Today, the sounds of train whistles and puffing steam engines remain only as memories to the old timers of Wolfe County. Once several railroads ran through Wolfe County, chugging up the hills and through the hollows. If you listen close on a clear, starry night, you might still hear their lonesome ghosts.
The dream of building the railway to West Virginia was given up, and it was decided to build to Jackson in Breathitt County. From this vantage point, the Eastern Kentucky coal could be accessed by the industries of Lexington. At Torrent, the rail builders turned away from the Graining Block Fork towards the Kentucky River. In order to proceed from Torrent, a tunnel had to be built through a hill that stood in the way.
According to local tradition, the tunnel was built solely by convict labor. Digging through the soft shale was risky business and, as the story goes, several of the more disobedient prisoners fell victim to rock slides either by convience or through consequence. Enough of the men died to warrant a graveyard on a nearby hill. The completed tunnel spanned 11, 100 feet in length and was the longest one on the entire line. From the Torrent tunnel, the rail was built down Walker's Creek to the North Fork of the Kentucky River and then on to Jackson.
Financial problems overwhelmed the Kentucky Union Railroad, and it was reorganized as the Lexington and Eastern Railroad (L&E) in 1894. A few years later, the L. Park Hotel was opened along the rail tracks at Torrent and showed promise as a resort hotel. Since no roads existed at the time, the railroad was the only means of visiting the Torrent area. The L & E Railroad took notice and promoted Torrent in order to attract tourists to ride their rail. Natural Bridge, at the time, did not have a hotel and visitors lodged at the L. Park Hotel at Torrent. Morning excursion trains took the tourists from Torrent to Natural Bridge and another brought them back in the evening. It proved to be a profitable enterprise for the Lexington and Eastern Railroad.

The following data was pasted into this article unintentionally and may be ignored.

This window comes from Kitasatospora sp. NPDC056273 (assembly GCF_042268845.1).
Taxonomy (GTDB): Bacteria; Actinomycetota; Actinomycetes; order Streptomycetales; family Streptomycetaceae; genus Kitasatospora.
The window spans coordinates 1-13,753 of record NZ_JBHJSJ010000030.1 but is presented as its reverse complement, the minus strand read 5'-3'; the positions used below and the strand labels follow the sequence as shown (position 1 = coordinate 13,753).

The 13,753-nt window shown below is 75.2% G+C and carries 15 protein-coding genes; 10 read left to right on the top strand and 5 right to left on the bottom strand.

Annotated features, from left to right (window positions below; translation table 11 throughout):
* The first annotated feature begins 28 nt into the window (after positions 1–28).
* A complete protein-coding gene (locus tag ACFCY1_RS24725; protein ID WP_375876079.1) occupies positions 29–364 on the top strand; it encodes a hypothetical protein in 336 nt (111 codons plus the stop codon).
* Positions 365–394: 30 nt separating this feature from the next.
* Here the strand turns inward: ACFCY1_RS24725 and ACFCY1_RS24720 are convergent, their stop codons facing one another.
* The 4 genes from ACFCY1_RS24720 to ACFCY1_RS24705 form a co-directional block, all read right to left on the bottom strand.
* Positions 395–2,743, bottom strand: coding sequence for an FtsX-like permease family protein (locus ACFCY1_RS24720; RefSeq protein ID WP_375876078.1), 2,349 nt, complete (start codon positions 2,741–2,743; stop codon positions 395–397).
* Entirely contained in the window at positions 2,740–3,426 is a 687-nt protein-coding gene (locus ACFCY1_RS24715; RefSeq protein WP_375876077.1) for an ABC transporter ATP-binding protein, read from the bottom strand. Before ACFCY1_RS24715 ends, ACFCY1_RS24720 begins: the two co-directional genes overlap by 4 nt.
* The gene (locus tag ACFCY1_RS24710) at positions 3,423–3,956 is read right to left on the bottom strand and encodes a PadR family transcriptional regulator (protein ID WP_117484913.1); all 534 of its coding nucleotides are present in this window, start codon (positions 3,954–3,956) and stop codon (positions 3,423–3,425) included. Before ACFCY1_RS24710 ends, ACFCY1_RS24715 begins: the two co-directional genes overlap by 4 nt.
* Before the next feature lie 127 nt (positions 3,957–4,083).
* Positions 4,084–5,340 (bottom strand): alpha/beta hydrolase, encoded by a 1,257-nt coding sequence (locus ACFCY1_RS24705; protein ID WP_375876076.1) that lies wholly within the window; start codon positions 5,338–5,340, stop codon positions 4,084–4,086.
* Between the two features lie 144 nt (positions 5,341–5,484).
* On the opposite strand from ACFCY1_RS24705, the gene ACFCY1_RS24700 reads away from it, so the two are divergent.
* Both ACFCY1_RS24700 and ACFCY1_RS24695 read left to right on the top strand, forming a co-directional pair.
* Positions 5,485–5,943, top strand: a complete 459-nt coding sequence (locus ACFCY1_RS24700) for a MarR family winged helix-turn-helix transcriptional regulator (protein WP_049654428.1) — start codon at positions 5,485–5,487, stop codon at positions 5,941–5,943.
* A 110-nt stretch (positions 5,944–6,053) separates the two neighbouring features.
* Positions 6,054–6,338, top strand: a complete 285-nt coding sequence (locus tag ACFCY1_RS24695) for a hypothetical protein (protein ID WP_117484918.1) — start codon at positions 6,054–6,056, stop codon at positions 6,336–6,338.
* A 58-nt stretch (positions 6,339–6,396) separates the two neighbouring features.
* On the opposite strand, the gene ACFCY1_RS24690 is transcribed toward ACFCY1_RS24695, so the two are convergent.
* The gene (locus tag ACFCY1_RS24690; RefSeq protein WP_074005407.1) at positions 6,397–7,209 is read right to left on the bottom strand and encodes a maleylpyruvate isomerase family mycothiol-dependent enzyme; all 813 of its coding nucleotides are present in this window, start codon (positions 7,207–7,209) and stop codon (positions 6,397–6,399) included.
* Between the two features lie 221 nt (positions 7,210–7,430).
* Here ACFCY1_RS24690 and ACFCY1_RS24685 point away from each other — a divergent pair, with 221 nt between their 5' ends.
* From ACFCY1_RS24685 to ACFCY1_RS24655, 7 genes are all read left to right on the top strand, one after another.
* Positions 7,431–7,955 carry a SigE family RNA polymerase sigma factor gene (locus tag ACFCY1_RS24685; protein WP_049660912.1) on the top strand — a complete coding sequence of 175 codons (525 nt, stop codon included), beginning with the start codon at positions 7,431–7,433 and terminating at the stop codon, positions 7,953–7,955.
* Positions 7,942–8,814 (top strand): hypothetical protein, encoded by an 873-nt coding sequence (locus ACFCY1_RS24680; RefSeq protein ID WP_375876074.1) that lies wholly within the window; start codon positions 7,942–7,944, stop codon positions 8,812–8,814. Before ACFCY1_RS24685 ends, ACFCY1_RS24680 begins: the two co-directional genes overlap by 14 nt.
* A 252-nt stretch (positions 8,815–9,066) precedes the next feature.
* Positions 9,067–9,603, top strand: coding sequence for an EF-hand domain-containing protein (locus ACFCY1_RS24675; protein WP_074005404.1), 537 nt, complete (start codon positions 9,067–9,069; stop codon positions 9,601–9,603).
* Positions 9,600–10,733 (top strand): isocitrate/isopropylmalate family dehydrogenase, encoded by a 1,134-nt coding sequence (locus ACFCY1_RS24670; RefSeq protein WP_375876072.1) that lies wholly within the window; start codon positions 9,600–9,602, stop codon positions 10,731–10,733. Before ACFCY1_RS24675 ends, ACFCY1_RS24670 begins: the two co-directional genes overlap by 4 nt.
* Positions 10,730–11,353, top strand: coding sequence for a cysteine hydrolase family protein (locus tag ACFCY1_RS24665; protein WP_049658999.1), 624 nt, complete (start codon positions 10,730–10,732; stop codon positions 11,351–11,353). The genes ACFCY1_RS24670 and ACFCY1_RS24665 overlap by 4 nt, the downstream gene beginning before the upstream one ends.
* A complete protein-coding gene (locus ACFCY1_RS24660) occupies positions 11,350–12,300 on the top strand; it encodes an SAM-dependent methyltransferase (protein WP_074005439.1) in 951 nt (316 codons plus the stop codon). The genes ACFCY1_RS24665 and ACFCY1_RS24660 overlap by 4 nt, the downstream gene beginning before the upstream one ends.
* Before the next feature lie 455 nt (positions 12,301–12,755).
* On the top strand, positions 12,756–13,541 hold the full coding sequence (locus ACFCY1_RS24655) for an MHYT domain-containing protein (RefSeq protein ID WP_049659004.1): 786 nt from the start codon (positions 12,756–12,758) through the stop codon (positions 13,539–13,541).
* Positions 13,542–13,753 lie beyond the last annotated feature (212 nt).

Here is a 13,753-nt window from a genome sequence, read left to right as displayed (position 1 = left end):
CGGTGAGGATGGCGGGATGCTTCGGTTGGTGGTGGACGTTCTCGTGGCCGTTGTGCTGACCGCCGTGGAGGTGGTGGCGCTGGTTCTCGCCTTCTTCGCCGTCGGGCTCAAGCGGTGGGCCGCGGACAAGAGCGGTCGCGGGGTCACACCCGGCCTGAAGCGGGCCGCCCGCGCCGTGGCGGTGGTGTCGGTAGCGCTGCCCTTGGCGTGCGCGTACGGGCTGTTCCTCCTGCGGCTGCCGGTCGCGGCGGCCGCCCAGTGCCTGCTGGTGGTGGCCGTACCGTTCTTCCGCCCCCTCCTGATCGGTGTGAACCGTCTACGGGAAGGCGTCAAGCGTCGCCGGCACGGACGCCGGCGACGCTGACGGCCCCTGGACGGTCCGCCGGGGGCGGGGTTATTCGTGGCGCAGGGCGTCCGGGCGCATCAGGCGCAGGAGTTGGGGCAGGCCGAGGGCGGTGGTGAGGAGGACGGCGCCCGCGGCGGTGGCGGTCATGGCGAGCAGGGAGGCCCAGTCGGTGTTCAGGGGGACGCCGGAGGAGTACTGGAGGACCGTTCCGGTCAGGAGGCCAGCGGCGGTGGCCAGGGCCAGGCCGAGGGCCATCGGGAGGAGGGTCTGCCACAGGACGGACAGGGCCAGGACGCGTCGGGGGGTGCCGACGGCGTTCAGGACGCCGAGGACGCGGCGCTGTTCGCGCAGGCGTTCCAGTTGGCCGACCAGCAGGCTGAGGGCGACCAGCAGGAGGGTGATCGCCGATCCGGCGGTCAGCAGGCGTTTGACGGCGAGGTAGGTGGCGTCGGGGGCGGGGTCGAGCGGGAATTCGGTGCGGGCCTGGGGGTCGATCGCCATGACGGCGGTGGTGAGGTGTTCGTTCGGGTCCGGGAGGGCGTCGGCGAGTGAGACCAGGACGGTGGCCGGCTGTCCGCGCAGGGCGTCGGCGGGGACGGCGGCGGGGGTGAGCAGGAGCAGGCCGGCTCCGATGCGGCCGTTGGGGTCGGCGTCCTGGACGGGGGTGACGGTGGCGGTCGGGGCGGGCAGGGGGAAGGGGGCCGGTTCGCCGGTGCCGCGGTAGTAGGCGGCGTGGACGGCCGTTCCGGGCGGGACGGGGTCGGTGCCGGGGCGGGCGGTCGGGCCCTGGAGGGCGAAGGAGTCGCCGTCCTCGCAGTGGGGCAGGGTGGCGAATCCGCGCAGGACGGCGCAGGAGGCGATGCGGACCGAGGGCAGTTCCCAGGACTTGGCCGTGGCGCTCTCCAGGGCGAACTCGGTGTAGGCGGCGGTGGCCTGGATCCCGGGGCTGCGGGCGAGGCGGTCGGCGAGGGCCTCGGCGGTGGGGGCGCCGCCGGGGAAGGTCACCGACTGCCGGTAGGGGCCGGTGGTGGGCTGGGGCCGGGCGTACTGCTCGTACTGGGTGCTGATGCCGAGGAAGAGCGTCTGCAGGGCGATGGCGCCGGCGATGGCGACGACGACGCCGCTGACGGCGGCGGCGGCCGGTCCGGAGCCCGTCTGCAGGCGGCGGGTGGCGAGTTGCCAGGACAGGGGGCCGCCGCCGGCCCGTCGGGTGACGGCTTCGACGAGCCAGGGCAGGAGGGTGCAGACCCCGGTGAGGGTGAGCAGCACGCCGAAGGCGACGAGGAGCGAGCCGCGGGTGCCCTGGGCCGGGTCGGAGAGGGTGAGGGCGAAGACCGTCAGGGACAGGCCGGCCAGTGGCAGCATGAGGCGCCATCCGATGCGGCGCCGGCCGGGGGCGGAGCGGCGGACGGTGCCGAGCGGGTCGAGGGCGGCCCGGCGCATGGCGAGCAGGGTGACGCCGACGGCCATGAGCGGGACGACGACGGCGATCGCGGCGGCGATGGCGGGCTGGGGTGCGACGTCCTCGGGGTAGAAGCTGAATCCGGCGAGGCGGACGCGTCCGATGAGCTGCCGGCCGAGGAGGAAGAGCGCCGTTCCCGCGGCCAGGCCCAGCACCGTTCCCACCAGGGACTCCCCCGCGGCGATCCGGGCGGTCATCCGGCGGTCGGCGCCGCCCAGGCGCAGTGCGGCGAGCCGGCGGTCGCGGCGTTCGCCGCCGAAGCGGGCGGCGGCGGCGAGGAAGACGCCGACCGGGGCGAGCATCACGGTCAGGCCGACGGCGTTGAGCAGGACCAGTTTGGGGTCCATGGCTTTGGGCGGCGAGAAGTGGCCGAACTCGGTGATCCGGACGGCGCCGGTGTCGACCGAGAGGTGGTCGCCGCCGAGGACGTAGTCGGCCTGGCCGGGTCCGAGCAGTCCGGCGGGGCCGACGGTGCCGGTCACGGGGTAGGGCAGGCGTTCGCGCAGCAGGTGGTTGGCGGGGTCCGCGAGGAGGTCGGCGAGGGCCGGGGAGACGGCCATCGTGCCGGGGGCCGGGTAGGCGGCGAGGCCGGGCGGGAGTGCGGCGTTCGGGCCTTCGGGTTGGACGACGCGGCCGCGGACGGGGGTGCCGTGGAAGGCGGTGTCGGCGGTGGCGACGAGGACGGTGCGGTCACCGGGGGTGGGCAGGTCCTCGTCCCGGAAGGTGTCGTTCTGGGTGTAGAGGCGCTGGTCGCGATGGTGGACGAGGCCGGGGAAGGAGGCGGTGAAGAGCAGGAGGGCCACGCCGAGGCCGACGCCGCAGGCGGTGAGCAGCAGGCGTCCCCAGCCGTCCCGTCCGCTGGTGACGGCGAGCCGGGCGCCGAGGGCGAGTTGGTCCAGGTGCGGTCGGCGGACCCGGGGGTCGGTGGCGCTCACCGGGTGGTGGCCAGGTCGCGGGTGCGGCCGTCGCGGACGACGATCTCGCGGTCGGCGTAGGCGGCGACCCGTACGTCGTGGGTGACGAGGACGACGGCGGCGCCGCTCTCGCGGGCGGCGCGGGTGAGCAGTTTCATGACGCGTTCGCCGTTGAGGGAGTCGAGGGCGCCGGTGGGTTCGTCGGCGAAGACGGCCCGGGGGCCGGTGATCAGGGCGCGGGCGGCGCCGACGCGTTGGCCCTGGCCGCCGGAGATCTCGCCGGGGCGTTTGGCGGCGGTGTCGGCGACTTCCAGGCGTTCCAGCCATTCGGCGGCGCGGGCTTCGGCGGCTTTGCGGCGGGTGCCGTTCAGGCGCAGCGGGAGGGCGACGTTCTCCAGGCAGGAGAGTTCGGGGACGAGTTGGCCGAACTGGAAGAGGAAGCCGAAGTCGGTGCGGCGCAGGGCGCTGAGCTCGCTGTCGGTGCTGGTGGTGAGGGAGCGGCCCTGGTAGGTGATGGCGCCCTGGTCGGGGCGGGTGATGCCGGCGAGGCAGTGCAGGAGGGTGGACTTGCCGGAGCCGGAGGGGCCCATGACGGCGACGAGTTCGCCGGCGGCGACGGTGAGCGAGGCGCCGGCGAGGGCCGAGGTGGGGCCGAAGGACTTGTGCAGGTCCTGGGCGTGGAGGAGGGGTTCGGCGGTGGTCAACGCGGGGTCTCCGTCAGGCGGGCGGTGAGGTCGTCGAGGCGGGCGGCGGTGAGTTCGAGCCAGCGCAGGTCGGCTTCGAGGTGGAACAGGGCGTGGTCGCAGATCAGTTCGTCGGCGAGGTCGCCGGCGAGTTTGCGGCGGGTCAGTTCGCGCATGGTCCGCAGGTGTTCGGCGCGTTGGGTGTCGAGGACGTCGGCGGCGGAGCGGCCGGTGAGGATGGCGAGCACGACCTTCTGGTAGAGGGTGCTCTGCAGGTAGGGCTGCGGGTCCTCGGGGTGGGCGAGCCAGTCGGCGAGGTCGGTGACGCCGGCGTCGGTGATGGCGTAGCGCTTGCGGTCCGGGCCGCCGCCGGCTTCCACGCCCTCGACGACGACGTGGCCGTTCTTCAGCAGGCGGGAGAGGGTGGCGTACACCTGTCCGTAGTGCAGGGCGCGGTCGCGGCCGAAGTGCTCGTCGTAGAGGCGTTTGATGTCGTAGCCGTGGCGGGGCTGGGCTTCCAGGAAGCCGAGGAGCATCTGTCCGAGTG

The Louisville and Nashville Railroad purchased the line in 1910. In 1926, the company sold its land in the area of Natural Bridge to the state, who made it into a state park. A good automobile road was built to the park, which prompted a decline in the railroad traffic. The L & N Railroad operated the line until its closure in 1942, when its tracks were taken up and melted into weaponry to fight the Germans and Japanese in World War II.
Several landmarks remain today to remind us of this railroad. The tunnel at Natural Bridge exists intact, but only the entrances of the Torrent tunnel remain. Since Highway 11 was built almost entirely on top of the railroad line, most of the evidence was destroyed. At few points along the highway, you can still see sections of the old railroad embankment and even more can be seen along Walker's Creek.